+ * initialized to 1 this means the only valid values are
+ * odd and an observed value of 0 in a particular CPU means
+ * it is not currently in a read section.
+ */
+ s = smr->c_shared;
+ goal = atomic_fetchadd_int(&s->s_wr_seq, SMR_SEQ_INCR) + SMR_SEQ_INCR;
+
+ /*
+ * Force a synchronization here if the goal is getting too
+ * far ahead of the read sequence number. This keeps the
+ * wrap detecting arithmetic working in pathological cases.
+ */
+ if (goal - atomic_load_int(&s->s_rd_seq) >= SMR_SEQ_MAX_DELTA)
+ smr_wait(smr, goal - SMR_SEQ_MAX_ADVANCE);
+
+ return (goal);
+}
+
+/*
+ * Poll to determine whether all readers have observed the 'goal' write
+ * sequence number.
+ *
+ * If wait is true this will spin until the goal is met.
+ *
+ * This routine will updated the minimum observed read sequence number in
+ * s_rd_seq if it does a scan. It may not do a scan if another call has
+ * advanced s_rd_seq beyond the callers goal already.
+ *
+ * Returns true if the goal is met and false if not.
+ */
+bool
+smr_poll(smr_t smr, smr_seq_t goal, bool wait)
+{
+ smr_shared_t s;
+ smr_t c;
+ smr_seq_t s_wr_seq, s_rd_seq, rd_seq, c_seq;
+ int i;
+ bool success;
+
+ /*
+ * It is illegal to enter while in an smr section.
+ */
+ KASSERT(!wait || curthread->td_critnest == 0,
+ ("smr_poll: Blocking not allowed in a critical section."));
+
+ /*
+ * Use a critical section so that we can avoid ABA races
+ * caused by long preemption sleeps.
+ */
+ success = true;
+ critical_enter();
+ s = smr->c_shared;
+
+ /*
+ * Acquire barrier loads s_wr_seq after s_rd_seq so that we can not
+ * observe an updated read sequence that is larger than write.
+ */
+ s_rd_seq = atomic_load_acq_int(&s->s_rd_seq);
+ s_wr_seq = smr_current(smr);
+
+ /*
+ * Detect whether the goal is valid and has already been observed.
+ *
+ * The goal must be in the range of s_wr_seq >= goal >= s_rd_seq for
+ * it to be valid. If it is not then the caller held on to it and
+ * the integer wrapped. If we wrapped back within range the caller
+ * will harmlessly scan.
+ *
+ * A valid goal must be greater than s_rd_seq or we have not verified
+ * that it has been observed and must fall through to polling.
+ */
+ if (SMR_SEQ_GEQ(s_rd_seq, goal) || SMR_SEQ_LT(s_wr_seq, goal))
+ goto out;
+
+ /*
+ * Loop until all cores have observed the goal sequence or have
+ * gone inactive. Keep track of the oldest sequence currently
+ * active as rd_seq.
+ */
+ rd_seq = s_wr_seq;
+ CPU_FOREACH(i) {
+ c = zpcpu_get_cpu(smr, i);
+ c_seq = SMR_SEQ_INVALID;
+ for (;;) {
+ c_seq = atomic_load_int(&c->c_seq);
+ if (c_seq == SMR_SEQ_INVALID)
+ break;
+
+ /*
+ * There is a race described in smr.h:smr_enter that
+ * can lead to a stale seq value but not stale data
+ * access. If we find a value out of range here we
+ * pin it to the current min to prevent it from
+ * advancing until that stale section has expired.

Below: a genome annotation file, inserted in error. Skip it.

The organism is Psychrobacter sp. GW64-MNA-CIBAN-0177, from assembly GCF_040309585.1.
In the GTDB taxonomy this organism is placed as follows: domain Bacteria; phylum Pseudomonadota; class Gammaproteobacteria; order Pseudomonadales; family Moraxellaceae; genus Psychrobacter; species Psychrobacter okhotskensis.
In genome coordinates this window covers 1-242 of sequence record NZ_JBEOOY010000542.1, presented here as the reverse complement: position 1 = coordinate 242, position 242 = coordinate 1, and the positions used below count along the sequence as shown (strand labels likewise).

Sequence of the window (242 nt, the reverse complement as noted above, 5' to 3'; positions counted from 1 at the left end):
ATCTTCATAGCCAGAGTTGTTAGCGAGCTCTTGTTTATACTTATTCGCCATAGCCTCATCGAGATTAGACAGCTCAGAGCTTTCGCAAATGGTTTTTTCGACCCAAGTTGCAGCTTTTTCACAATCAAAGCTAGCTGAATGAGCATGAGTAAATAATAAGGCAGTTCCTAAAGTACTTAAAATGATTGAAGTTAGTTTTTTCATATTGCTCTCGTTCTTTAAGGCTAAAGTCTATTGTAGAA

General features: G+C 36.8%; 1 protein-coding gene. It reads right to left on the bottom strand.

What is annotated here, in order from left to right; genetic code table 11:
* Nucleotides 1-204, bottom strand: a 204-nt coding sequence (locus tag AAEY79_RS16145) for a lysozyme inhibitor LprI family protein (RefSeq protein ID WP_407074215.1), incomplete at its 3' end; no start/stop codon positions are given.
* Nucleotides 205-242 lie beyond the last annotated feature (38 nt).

+ *
+ * The race is created when a cpu loads the s_wr_seq
+ * value in a local register and then another thread
+ * advances s_wr_seq and calls smr_poll() which will
+ * oberve no value yet in c_seq and advance s_rd_seq
+ * up to s_wr_seq which is beyond the register
+ * cached value. This is only likely to happen on
+ * hypervisor or with a system management interrupt.
+ */
+ if (SMR_SEQ_LT(c_seq, s_rd_seq))
+ c_seq = s_rd_seq;
+
+ /*
+ * If the sequence number meets the goal we are
+ * done with this cpu.
+ */
+ if (SMR_SEQ_GEQ(c_seq, goal))
+ break;
+
+ /*
+ * If we're not waiting we will still scan the rest
+ * of the cpus and update s_rd_seq before returning
+ * an error.
+ */
+ if (!wait) {
+ success = false;
+ break;
+ }
+ cpu_spinwait();
+ }
+
+ /*
+ * Limit the minimum observed rd_seq whether we met the goal
+ * or not.
+ */
+ if (c_seq != SMR_SEQ_INVALID && SMR_SEQ_GT(rd_seq, c_seq))
+ rd_seq = c_seq;
+ }
+
+ /*
+ * Advance the rd_seq as long as we observed the most recent one.
+ */
+ s_rd_seq = atomic_load_int(&s->s_rd_seq);
+ do {
+ if (SMR_SEQ_LEQ(rd_seq, s_rd_seq))
+ break;
+ } while (atomic_fcmpset_int(&s->s_rd_seq, &s_rd_seq, rd_seq) == 0);
+
+out:
+ critical_exit();
+
+ return (success);
+}
+
+smr_t
+smr_create(const char *name)
+{
+ smr_t smr, c;
+ smr_shared_t s;
+ int i;
+
+ s = uma_zalloc(smr_shared_zone, M_WAITOK);
+ smr = uma_zalloc(smr_zone, M_WAITOK);
+
+ s->s_name = name;
+ s->s_rd_seq = s->s_wr_seq = SMR_SEQ_INIT;
+
+ /* Initialize all CPUS, not just those running. */
+ for (i = 0; i <= mp_maxid; i++) {
+ c = zpcpu_get_cpu(smr, i);
+ c->c_seq = SMR_SEQ_INVALID;
+ c->c_shared = s;
+ }
+ atomic_thread_fence_seq_cst();
+
+ return (smr);
+}
+
+void
+smr_destroy(smr_t smr)
+{
+
+ smr_synchronize(smr);
+ uma_zfree(smr_shared_zone, smr->c_shared);
+ uma_zfree(smr_zone, smr);
+}
+
+/*
+ * Initialize the UMA slab zone.
+ */
+void
+smr_init(void)
+{
+
+ smr_shared_zone = uma_zcreate("SMR SHARED", sizeof(struct smr_shared),
+ NULL, NULL, NULL, NULL, (CACHE_LINE_SIZE * 2) - 1, 0);
+ smr_zone = uma_zcreate("SMR CPU", sizeof(struct smr),
+ NULL, NULL, NULL, NULL, (CACHE_LINE_SIZE * 2) - 1, UMA_ZONE_PCPU);
+}